Secretary of Transportation Ray LaHood writes, "A while ago, I encouraged companies to take up the fight against distracted driving by educating their employees about the dangers of texting or talking on a cellphone behind the wheel. Since then, employers across America have stepped up to the challenge and made distracted driving awareness a priority in the workplace."More

FCC ruling favors transportation-related use of 700 MHz broadband spectrum
AASHTO Journal
The Federal Communications Commission recently issued a declaratory ruling upholding the right of various transportation agencies and professionals to be among those allowed to use the 700 MHz broadband spectrum for public-safety purposes. Charlotte, North Carolina, had requested the ruling earlier this year to clarify which government entities — beyond just first responders and within the "critical infrastructure" category that includes transportation — would fall under the definition of "public safety services" in Section 337 of the Communications Act.More

Obama to set US fuel standard goal at 54.5 mpg by 2025
Chicago Tribune
President Barack Obama soon will announce a program to improve fuel efficiency for cars and light-duty trucks for model years 2017-2025, the White House said. The target will be 54.5 miles per gallon by 2025, Democratic Congressman Edward Markey said. That would be a significant step up from current standards that require automakers to achieve 35.5 mpg by 2016.More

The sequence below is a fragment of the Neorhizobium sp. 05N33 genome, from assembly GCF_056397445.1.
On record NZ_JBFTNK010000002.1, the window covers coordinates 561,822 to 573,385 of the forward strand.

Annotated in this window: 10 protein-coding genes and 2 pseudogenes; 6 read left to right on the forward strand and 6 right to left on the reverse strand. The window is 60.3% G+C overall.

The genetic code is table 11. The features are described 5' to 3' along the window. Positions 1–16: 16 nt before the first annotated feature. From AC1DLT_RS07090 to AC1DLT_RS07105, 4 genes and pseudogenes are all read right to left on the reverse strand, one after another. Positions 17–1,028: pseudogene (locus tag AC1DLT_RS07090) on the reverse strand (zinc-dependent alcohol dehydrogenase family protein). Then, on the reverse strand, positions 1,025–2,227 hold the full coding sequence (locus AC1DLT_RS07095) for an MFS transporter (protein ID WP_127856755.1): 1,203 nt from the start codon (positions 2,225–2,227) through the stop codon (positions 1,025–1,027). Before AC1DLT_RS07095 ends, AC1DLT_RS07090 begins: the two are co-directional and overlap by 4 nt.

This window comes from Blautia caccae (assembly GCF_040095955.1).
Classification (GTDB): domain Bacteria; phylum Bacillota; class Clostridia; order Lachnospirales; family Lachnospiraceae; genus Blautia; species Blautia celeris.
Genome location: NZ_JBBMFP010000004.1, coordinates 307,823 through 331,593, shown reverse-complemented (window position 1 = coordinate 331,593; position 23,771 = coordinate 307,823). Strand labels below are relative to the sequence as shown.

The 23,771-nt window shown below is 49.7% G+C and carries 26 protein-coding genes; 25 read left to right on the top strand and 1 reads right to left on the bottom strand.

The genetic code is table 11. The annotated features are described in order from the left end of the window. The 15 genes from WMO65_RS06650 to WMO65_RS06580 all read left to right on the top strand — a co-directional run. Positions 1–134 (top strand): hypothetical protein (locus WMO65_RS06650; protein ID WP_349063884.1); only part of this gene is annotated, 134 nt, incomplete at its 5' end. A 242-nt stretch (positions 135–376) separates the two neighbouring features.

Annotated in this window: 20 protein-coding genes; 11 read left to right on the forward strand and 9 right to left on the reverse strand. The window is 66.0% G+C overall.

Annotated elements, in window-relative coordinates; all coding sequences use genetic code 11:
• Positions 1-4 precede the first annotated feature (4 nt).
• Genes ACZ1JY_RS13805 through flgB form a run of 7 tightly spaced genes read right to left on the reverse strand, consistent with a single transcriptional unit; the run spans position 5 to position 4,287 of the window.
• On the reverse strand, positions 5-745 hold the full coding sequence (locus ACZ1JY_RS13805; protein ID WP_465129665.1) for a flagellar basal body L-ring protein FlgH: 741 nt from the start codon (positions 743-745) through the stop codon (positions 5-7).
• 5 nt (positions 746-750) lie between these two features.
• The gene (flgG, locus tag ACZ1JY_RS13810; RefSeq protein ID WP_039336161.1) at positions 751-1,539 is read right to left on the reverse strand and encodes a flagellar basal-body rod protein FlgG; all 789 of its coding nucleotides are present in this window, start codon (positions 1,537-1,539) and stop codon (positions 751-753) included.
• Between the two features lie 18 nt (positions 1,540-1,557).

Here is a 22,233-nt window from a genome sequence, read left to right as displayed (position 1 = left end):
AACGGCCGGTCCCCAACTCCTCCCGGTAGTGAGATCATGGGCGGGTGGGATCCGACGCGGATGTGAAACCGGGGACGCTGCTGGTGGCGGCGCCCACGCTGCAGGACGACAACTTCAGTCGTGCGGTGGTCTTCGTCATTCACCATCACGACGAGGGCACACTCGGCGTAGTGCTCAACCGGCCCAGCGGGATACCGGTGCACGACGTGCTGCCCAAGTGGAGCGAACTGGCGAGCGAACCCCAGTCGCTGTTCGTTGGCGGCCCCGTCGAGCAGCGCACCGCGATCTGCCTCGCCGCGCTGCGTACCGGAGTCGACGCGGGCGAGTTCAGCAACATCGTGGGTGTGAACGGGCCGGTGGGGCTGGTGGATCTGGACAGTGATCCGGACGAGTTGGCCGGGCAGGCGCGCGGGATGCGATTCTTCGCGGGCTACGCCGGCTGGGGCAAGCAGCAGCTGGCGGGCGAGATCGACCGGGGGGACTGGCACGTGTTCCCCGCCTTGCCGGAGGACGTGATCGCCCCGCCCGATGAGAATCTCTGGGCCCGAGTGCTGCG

Why the future of transportation is all about real-time data
In order to tackle urban transportation challenges in cities around the world, the Massachusetts Institute of Technology and the National Research Foundation of Singapore launched a five-year cooperative project in 2009 — Future Urban Mobility — to look at new models and technology tools aimed at sustainability.More

If the debt ceiling isn't raised, what will happen to US infrastructure?
The Infrastructurist
The Bipartisan Policy Center has released a report on what will happen to various federal programs if the United States fails to raise the debt ceiling by Aug. 2. After that date, according to the report, U.S. spending will be limited to its intake of roughly $172 billion for the rest of August. That means funding to certain programs will abruptly cease. The question, of course, is which programs.More

Off-campus cyberbullying, First Amendment
The Huffington Post
The U.S. Court of Appeals for the Fourth Circuit recently upheld a school's discipline of a student for engaging in off-campus cyberbullying of another student. More